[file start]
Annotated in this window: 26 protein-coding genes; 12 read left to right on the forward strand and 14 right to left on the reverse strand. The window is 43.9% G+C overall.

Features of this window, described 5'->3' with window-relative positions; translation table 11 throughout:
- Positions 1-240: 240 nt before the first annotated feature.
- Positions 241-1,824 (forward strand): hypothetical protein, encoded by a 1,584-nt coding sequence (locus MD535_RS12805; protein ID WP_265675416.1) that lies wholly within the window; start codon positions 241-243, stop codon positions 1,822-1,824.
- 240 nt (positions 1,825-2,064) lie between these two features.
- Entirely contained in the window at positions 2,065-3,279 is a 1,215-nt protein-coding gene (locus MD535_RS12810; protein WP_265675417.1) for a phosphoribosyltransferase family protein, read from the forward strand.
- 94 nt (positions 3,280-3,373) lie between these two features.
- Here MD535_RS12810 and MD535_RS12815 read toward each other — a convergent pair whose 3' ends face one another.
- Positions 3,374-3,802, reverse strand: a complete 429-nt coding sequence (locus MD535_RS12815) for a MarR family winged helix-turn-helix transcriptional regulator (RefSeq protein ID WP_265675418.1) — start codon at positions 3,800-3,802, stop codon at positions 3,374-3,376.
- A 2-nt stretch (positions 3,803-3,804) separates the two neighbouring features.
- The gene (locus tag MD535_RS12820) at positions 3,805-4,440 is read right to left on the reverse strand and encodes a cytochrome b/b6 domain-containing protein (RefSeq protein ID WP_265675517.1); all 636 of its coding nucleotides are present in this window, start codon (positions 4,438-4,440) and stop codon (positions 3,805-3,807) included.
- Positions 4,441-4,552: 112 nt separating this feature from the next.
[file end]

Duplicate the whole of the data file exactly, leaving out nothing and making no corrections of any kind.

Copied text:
Annotated in this window: 26 protein-coding genes; 12 read left to right on the forward strand and 14 right to left on the reverse strand. The window is 43.9% G+C overall.

Features of this window, described 5'->3' with window-relative positions; translation table 11 throughout:
- Positions 1-240: 240 nt before the first annotated feature.
- Positions 241-1,824 (forward strand): hypothetical protein, encoded by a 1,584-nt coding sequence (locus MD535_RS12805; protein ID WP_265675416.1) that lies wholly within the window; start codon positions 241-243, stop codon positions 1,822-1,824.
- 240 nt (positions 1,825-2,064) lie between these two features.
- Entirely contained in the window at positions 2,065-3,279 is a 1,215-nt protein-coding gene (locus MD535_RS12810; protein WP_265675417.1) for a phosphoribosyltransferase family protein, read from the forward strand.
- 94 nt (positions 3,280-3,373) lie between these two features.
- Here MD535_RS12810 and MD535_RS12815 read toward each other — a convergent pair whose 3' ends face one another.
- Positions 3,374-3,802, reverse strand: a complete 429-nt coding sequence (locus MD535_RS12815) for a MarR family winged helix-turn-helix transcriptional regulator (RefSeq protein ID WP_265675418.1) — start codon at positions 3,800-3,802, stop codon at positions 3,374-3,376.
- A 2-nt stretch (positions 3,803-3,804) separates the two neighbouring features.
- The gene (locus tag MD535_RS12820) at positions 3,805-4,440 is read right to left on the reverse strand and encodes a cytochrome b/b6 domain-containing protein (RefSeq protein ID WP_265675517.1); all 636 of its coding nucleotides are present in this window, start codon (positions 4,438-4,440) and stop codon (positions 3,805-3,807) included.
- Positions 4,441-4,552: 112 nt separating this feature from the next.